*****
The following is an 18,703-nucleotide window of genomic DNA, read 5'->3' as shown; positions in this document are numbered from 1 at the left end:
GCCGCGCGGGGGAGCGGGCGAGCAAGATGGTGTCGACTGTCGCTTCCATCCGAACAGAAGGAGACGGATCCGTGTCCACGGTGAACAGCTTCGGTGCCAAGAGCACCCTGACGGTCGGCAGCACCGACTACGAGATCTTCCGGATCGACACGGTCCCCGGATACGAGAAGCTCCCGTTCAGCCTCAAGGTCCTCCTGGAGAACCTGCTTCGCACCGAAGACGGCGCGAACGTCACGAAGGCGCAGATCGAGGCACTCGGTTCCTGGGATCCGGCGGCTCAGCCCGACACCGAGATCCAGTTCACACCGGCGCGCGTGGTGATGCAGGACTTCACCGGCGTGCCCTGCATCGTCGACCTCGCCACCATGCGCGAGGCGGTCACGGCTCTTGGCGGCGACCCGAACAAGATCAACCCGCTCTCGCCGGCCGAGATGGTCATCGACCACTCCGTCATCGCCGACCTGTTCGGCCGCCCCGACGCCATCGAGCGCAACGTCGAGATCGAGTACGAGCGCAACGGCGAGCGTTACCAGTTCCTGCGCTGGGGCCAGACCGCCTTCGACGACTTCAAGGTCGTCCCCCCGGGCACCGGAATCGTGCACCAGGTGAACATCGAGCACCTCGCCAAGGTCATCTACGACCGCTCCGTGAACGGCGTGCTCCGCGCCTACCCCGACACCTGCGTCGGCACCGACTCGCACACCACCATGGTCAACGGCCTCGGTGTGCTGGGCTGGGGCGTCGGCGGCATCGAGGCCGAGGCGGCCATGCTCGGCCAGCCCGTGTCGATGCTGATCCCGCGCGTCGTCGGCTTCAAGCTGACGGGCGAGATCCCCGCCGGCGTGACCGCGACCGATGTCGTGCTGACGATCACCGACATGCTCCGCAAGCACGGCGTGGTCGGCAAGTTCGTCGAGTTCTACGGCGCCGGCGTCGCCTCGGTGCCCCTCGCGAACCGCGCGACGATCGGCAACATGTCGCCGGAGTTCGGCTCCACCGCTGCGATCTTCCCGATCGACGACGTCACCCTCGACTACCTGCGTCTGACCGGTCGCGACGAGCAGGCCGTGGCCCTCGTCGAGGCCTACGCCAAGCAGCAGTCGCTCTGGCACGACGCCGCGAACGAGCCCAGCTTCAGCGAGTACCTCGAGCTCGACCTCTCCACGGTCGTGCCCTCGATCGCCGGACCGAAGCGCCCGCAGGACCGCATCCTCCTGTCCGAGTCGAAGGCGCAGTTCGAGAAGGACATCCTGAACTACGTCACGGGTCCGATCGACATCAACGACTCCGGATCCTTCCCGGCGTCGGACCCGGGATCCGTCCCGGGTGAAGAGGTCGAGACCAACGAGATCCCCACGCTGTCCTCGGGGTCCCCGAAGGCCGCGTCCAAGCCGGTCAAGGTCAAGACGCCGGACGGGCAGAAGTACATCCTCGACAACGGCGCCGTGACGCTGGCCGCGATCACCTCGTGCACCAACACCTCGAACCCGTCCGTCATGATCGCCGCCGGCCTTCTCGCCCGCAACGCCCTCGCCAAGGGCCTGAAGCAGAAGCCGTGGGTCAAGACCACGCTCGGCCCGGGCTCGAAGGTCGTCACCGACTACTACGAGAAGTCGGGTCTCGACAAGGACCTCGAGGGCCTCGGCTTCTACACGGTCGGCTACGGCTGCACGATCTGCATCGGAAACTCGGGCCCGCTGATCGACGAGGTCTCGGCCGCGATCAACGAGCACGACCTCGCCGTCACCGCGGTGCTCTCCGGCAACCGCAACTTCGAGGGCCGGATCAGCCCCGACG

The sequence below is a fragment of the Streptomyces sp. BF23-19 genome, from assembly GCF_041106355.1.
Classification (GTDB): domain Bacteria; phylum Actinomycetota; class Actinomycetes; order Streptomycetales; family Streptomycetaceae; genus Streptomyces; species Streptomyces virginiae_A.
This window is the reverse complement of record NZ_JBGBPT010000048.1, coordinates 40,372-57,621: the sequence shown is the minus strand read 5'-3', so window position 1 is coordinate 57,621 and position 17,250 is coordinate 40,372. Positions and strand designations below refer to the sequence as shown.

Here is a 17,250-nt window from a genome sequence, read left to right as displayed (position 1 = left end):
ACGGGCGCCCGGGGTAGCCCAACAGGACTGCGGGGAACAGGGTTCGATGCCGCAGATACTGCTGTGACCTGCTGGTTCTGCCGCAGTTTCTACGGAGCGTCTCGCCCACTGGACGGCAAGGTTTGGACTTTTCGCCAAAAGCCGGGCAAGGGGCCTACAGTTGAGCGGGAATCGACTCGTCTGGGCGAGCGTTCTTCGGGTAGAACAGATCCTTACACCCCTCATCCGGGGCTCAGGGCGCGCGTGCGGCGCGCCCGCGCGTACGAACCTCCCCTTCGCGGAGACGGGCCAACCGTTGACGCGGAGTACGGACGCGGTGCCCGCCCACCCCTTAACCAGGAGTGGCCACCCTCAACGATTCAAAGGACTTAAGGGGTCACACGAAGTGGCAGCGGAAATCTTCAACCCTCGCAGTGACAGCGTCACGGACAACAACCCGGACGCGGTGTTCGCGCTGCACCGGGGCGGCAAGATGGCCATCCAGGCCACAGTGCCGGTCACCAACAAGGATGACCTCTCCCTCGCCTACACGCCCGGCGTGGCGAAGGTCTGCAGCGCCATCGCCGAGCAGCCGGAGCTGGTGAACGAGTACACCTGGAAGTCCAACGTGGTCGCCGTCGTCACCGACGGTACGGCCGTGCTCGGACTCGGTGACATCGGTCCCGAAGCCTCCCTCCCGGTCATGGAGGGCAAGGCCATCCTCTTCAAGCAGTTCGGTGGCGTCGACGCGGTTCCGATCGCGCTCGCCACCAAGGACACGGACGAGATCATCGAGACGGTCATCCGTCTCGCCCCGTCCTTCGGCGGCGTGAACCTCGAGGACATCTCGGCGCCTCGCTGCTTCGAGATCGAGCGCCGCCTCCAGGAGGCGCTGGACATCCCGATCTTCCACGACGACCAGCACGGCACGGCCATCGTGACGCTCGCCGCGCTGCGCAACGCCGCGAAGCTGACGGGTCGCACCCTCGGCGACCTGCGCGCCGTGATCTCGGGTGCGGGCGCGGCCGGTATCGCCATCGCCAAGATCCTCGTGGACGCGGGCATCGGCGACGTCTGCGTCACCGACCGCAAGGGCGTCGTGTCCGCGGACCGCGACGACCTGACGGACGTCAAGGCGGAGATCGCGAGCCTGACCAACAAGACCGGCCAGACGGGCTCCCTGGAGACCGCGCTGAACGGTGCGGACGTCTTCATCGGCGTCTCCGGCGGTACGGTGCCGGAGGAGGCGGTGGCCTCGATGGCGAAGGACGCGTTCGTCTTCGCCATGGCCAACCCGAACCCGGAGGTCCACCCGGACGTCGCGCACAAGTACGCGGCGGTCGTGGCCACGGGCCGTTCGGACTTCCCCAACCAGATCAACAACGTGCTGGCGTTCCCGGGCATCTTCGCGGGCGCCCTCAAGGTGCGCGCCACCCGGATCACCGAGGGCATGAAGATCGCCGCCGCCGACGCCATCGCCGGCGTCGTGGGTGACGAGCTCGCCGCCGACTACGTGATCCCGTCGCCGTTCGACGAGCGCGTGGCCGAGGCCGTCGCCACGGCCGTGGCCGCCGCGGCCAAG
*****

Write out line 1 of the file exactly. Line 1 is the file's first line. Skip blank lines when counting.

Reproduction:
The following is an 18,703-nucleotide window of genomic DNA, read 5'->3' as shown; positions in this document are numbered from 1 at the left end: